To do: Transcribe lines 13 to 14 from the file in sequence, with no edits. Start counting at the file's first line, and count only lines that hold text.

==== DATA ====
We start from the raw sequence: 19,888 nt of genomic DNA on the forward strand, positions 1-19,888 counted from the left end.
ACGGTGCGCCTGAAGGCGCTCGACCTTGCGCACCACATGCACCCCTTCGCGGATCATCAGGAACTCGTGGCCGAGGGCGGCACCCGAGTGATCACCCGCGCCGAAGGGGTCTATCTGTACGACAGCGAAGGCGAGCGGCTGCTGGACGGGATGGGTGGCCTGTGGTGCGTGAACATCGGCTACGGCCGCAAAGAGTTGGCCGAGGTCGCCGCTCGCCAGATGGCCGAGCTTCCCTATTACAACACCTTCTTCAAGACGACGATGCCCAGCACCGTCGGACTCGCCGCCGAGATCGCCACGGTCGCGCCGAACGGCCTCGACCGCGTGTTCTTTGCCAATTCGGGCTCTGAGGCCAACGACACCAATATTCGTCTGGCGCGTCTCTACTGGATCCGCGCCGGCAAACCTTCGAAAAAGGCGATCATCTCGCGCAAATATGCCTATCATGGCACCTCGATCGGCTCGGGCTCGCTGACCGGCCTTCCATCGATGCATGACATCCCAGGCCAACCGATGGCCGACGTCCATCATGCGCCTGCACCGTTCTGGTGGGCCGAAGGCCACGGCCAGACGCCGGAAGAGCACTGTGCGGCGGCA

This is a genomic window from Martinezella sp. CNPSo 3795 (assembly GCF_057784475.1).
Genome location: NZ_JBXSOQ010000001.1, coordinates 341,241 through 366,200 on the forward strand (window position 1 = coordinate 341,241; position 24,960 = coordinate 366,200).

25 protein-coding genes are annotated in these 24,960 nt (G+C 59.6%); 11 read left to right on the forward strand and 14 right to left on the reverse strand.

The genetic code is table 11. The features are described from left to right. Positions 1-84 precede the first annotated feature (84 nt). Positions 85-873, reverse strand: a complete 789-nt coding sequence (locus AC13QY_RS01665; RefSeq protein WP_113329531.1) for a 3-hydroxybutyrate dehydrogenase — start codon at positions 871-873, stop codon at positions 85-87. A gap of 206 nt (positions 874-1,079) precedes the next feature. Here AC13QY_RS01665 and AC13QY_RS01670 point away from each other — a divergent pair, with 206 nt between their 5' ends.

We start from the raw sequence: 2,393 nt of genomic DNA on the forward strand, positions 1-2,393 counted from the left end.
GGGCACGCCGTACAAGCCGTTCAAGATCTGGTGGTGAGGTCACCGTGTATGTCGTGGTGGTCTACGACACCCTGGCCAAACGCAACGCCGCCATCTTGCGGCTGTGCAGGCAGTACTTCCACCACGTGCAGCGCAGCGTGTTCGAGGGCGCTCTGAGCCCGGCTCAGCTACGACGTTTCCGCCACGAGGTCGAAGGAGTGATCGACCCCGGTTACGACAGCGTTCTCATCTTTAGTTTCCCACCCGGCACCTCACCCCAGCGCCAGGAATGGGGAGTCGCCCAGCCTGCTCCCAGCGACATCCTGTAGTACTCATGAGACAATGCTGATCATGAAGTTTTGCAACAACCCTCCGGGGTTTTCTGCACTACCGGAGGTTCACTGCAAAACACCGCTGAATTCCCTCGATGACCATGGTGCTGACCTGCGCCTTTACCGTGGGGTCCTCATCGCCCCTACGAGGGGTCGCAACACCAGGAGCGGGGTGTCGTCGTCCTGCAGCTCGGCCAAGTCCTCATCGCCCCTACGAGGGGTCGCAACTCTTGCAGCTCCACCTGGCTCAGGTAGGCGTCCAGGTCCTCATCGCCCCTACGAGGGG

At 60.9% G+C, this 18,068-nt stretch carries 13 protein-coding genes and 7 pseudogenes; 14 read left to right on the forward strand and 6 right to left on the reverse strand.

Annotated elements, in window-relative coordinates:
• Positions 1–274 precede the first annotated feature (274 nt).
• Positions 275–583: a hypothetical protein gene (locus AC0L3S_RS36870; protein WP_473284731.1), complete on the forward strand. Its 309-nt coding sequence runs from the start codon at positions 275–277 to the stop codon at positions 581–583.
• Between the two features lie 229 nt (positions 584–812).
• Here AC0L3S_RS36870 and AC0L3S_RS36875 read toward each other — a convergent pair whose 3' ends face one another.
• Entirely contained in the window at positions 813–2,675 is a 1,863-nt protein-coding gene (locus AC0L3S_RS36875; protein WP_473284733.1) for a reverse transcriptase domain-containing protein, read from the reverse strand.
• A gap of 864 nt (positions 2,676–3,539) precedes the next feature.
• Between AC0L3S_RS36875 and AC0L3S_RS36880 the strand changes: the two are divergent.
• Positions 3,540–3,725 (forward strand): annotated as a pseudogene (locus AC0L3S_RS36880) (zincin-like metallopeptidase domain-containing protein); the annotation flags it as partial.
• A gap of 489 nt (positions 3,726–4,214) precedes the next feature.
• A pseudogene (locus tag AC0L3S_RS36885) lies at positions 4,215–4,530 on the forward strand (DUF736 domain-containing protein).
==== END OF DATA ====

• Between the two features lie 229 nt (positions 584–812).
• Here AC0L3S_RS36870 and AC0L3S_RS36875 read toward each other — a convergent pair whose 3' ends face one another.